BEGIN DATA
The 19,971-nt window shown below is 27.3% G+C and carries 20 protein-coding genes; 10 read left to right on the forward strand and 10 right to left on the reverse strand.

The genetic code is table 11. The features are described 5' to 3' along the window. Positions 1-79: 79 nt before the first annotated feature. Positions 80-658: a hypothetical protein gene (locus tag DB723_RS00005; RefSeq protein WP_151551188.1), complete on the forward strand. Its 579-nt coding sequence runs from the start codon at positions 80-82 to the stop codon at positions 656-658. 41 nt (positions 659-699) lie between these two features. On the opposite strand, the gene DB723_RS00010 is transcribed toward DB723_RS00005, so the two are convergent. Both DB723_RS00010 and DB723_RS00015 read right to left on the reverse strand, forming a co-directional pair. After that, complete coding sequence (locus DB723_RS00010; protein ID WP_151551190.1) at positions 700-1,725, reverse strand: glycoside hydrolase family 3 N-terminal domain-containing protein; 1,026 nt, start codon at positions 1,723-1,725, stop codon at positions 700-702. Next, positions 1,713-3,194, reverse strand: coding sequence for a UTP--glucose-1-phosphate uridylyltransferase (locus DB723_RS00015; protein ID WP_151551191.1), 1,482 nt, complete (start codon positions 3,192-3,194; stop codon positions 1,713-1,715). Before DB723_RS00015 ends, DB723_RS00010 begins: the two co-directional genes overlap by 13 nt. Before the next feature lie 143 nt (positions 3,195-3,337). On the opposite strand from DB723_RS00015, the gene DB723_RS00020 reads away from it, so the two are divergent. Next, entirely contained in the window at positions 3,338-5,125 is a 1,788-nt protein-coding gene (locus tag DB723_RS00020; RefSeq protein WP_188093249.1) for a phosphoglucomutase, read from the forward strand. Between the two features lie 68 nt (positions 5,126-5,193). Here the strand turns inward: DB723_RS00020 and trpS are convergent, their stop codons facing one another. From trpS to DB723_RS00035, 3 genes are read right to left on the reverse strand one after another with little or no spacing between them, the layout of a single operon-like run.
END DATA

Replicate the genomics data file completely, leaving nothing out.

The 19,971-nt window shown below is 27.3% G+C and carries 20 protein-coding genes; 10 read left to right on the forward strand and 10 right to left on the reverse strand.

The genetic code is table 11. The features are described 5' to 3' along the window. Positions 1-79: 79 nt before the first annotated feature. Positions 80-658: a hypothetical protein gene (locus tag DB723_RS00005; RefSeq protein WP_151551188.1), complete on the forward strand. Its 579-nt coding sequence runs from the start codon at positions 80-82 to the stop codon at positions 656-658. 41 nt (positions 659-699) lie between these two features. On the opposite strand, the gene DB723_RS00010 is transcribed toward DB723_RS00005, so the two are convergent. Both DB723_RS00010 and DB723_RS00015 read right to left on the reverse strand, forming a co-directional pair. After that, complete coding sequence (locus DB723_RS00010; protein ID WP_151551190.1) at positions 700-1,725, reverse strand: glycoside hydrolase family 3 N-terminal domain-containing protein; 1,026 nt, start codon at positions 1,723-1,725, stop codon at positions 700-702. Next, positions 1,713-3,194, reverse strand: coding sequence for a UTP--glucose-1-phosphate uridylyltransferase (locus DB723_RS00015; protein ID WP_151551191.1), 1,482 nt, complete (start codon positions 3,192-3,194; stop codon positions 1,713-1,715). Before DB723_RS00015 ends, DB723_RS00010 begins: the two co-directional genes overlap by 13 nt. Before the next feature lie 143 nt (positions 3,195-3,337). On the opposite strand from DB723_RS00015, the gene DB723_RS00020 reads away from it, so the two are divergent. Next, entirely contained in the window at positions 3,338-5,125 is a 1,788-nt protein-coding gene (locus tag DB723_RS00020; RefSeq protein WP_188093249.1) for a phosphoglucomutase, read from the forward strand. Between the two features lie 68 nt (positions 5,126-5,193). Here the strand turns inward: DB723_RS00020 and trpS are convergent, their stop codons facing one another. From trpS to DB723_RS00035, 3 genes are read right to left on the reverse strand one after another with little or no spacing between them, the layout of a single operon-like run.